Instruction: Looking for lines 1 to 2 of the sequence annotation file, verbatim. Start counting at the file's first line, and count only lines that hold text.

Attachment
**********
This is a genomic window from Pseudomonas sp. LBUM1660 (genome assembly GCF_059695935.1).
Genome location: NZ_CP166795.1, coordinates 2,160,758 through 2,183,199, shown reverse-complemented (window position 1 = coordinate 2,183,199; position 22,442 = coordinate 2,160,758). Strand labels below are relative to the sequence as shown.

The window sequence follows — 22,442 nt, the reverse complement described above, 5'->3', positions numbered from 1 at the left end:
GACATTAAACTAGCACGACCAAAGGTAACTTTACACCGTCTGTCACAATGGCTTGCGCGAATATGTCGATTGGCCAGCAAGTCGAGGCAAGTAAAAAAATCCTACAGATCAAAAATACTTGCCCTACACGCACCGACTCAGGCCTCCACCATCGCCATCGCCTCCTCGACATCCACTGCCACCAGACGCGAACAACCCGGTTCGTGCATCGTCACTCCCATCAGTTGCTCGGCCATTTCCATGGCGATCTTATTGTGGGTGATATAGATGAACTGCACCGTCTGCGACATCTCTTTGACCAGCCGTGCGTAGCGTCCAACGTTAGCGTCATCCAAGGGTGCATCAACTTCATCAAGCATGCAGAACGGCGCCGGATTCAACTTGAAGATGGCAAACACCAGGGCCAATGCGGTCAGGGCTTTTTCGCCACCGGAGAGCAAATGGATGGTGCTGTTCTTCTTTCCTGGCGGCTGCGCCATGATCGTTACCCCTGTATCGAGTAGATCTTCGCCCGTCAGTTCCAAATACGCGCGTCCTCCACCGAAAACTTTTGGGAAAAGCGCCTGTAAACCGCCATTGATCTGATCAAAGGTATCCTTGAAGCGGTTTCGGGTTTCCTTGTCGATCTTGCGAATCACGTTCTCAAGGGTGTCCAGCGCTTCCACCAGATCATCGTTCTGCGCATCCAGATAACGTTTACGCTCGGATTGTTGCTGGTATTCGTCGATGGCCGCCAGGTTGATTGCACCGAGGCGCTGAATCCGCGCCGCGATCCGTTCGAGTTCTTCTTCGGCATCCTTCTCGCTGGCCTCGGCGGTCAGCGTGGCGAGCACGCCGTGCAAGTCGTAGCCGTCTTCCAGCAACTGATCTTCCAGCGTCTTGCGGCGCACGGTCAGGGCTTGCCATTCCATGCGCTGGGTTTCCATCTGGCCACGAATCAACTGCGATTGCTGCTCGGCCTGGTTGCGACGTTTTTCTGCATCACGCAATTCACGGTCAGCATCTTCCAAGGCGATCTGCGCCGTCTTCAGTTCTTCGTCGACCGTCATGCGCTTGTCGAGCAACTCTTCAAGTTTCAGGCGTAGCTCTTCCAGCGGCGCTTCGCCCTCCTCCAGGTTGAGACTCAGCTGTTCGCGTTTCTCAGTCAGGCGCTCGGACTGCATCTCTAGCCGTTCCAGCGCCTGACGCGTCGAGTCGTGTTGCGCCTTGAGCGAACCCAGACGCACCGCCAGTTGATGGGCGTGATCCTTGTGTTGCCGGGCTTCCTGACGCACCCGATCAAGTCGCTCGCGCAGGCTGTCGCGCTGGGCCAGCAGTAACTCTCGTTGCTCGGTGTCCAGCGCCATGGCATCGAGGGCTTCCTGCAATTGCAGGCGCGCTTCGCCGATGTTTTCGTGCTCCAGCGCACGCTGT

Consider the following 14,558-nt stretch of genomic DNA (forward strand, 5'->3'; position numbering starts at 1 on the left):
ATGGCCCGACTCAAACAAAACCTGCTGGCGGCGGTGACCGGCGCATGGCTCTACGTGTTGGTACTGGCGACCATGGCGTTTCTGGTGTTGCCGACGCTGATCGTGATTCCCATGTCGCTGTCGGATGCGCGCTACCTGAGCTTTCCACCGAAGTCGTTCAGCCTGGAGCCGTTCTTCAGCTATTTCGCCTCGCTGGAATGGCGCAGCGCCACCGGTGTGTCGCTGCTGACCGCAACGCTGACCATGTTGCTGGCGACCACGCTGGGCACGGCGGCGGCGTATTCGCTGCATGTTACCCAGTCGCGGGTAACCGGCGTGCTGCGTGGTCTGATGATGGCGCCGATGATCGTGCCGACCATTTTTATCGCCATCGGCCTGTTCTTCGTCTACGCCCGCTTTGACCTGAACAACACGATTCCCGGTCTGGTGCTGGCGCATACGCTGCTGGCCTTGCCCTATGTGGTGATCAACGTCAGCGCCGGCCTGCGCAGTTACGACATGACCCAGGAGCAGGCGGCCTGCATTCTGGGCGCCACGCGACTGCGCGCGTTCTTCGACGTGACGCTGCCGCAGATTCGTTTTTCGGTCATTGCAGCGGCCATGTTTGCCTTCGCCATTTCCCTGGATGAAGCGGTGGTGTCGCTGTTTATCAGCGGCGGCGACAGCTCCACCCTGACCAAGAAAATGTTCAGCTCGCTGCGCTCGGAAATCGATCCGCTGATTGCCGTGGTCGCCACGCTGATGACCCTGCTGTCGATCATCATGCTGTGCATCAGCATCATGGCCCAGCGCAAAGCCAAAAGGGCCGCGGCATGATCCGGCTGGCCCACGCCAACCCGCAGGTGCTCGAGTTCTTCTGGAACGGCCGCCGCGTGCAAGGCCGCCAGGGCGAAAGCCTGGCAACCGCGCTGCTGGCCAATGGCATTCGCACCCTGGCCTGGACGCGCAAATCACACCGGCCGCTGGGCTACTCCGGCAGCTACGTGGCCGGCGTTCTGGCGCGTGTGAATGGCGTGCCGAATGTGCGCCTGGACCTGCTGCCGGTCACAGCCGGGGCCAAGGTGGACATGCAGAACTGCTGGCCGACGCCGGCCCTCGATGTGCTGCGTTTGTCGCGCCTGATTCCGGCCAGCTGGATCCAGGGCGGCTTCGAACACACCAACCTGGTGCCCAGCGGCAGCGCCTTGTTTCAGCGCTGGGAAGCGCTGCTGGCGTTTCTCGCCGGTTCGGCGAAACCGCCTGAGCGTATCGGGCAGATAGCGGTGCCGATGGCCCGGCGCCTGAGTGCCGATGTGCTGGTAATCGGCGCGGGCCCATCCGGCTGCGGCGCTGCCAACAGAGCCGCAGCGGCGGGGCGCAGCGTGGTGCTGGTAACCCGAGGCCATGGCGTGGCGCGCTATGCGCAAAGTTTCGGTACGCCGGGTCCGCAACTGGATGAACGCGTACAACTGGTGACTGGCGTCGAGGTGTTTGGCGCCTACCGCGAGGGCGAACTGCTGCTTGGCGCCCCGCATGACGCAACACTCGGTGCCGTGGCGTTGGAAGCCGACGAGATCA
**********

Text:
This is a genomic window from Pseudomonas sp. LBUM1660 (genome assembly GCF_059695935.1).
Genome location: NZ_CP166795.1, coordinates 2,160,758 through 2,183,199, shown reverse-complemented (window position 1 = coordinate 2,183,199; position 22,442 = coordinate 2,160,758). Strand labels below are relative to the sequence as shown.